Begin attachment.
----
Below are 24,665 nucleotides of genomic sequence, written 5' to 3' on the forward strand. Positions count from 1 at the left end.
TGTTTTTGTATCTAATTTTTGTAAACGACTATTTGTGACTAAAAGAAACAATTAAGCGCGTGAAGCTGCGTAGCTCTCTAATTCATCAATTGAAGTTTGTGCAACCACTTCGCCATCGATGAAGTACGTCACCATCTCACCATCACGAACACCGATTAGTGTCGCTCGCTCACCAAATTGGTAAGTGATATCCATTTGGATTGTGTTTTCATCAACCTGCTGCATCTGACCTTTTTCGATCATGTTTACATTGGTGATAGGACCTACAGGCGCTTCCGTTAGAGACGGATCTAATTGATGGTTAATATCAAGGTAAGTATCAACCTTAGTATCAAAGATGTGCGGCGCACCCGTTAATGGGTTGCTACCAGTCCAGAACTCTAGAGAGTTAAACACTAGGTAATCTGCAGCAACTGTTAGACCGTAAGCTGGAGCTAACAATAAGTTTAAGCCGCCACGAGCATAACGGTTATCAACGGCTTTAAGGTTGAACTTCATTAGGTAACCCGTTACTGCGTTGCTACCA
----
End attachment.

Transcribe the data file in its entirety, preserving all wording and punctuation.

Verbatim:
Below are 24,665 nucleotides of genomic sequence, written 5' to 3' on the forward strand. Positions count from 1 at the left end.
TGTTTTTGTATCTAATTTTTGTAAACGACTATTTGTGACTAAAAGAAACAATTAAGCGCGTGAAGCTGCGTAGCTCTCTAATTCATCAATTGAAGTTTGTGCAACCACTTCGCCATCGATGAAGTACGTCACCATCTCACCATCACGAACACCGATTAGTGTCGCTCGCTCACCAAATTGGTAAGTGATATCCATTTGGATTGTGTTTTCATCAACCTGCTGCATCTGACCTTTTTCGATCATGTTTACATTGGTGATAGGACCTACAGGCGCTTCCGTTAGAGACGGATCTAATTGATGGTTAATATCAAGGTAAGTATCAACCTTAGTATCAAAGATGTGCGGCGCACCCGTTAATGGGTTGCTACCAGTCCAGAACTCTAGAGAGTTAAACACTAGGTAATCTGCAGCAACTGTTAGACCGTAAGCTGGAGCTAACAATAAGTTTAAGCCGCCACGAGCATAACGGTTATCAACGGCTTTAAGGTTGAACTTCATTAGGTAACCCGTTACTGCGTTGCTACCA